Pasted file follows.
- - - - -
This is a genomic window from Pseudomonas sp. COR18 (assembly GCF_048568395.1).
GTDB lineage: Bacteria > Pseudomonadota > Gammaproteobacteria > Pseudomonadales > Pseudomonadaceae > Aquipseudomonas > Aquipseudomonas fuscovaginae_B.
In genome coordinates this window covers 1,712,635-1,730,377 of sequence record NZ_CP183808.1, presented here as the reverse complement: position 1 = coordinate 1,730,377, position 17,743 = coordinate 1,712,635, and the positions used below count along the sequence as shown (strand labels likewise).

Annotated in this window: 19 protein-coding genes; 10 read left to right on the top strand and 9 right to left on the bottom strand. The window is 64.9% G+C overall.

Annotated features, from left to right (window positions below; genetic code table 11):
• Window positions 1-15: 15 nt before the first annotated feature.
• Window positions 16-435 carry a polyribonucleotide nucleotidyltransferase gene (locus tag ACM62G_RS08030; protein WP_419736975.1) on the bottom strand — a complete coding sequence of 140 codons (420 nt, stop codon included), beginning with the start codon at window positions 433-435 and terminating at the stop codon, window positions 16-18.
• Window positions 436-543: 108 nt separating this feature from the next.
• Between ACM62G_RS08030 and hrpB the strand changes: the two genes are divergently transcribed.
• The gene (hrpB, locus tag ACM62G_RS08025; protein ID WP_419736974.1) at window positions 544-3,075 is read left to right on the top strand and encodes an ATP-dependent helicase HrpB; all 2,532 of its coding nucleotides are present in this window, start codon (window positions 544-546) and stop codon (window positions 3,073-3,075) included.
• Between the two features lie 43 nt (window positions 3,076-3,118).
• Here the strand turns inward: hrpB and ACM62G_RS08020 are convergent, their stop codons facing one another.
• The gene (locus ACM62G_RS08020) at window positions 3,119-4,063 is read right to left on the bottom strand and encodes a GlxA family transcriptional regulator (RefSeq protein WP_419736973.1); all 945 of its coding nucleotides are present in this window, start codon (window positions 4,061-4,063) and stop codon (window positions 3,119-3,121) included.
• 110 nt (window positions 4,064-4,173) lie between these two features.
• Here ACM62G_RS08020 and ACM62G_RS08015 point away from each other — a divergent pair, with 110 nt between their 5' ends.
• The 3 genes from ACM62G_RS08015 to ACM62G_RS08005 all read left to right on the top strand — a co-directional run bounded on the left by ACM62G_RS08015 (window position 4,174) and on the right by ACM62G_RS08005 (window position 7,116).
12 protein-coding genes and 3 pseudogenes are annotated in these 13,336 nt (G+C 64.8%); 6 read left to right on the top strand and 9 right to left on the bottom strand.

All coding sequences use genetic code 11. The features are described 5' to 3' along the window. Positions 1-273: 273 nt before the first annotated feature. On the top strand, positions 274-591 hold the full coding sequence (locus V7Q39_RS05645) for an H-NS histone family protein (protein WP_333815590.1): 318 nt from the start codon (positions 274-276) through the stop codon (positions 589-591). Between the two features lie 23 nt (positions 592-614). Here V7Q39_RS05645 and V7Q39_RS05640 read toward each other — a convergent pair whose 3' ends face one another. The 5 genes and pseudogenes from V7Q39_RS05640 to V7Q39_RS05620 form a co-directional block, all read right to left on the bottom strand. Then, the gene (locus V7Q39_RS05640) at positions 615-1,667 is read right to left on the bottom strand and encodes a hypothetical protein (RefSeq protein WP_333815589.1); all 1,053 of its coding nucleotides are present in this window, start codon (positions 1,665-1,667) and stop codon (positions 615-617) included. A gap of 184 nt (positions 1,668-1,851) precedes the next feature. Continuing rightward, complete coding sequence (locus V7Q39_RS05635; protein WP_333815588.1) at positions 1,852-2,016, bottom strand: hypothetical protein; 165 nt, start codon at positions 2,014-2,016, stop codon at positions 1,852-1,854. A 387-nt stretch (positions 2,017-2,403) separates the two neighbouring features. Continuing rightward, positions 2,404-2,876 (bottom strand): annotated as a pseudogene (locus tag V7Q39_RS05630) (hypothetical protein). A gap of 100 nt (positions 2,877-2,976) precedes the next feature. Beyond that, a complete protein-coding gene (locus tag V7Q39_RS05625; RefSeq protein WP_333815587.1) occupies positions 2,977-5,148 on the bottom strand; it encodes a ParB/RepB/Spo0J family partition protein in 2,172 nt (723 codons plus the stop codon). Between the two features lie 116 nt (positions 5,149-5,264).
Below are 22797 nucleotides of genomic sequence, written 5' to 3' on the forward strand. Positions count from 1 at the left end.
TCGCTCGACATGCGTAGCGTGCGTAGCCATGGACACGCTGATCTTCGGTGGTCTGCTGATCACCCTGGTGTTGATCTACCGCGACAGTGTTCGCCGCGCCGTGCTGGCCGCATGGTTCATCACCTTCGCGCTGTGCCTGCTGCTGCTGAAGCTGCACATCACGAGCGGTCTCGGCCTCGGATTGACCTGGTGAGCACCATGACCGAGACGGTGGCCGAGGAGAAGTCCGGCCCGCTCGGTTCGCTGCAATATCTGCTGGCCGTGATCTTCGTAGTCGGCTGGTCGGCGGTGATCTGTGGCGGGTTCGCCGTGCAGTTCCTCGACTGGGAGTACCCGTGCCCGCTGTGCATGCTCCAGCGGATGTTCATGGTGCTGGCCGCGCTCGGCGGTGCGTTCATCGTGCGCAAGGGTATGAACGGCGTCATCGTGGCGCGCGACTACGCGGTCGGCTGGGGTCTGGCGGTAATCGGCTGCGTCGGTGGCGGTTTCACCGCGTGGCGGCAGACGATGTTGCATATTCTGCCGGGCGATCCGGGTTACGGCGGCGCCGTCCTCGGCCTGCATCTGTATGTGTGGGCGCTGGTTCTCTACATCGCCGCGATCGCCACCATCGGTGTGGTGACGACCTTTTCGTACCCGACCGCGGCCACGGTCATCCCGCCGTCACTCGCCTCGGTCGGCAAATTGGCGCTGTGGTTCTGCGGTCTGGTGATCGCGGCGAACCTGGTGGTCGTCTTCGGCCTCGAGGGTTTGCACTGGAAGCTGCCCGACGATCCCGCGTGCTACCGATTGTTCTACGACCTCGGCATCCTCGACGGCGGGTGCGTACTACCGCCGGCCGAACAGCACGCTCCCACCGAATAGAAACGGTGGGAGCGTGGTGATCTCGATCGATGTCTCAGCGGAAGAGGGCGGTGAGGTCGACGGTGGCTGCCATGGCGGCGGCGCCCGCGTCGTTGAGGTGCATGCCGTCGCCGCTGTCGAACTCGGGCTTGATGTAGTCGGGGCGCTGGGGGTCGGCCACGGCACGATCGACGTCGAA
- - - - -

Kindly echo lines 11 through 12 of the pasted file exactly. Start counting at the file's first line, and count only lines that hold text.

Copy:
• Between the two features lie 43 nt (window positions 3,076-3,118).
• Here the strand turns inward: hrpB and ACM62G_RS08020 are convergent, their stop codons facing one another.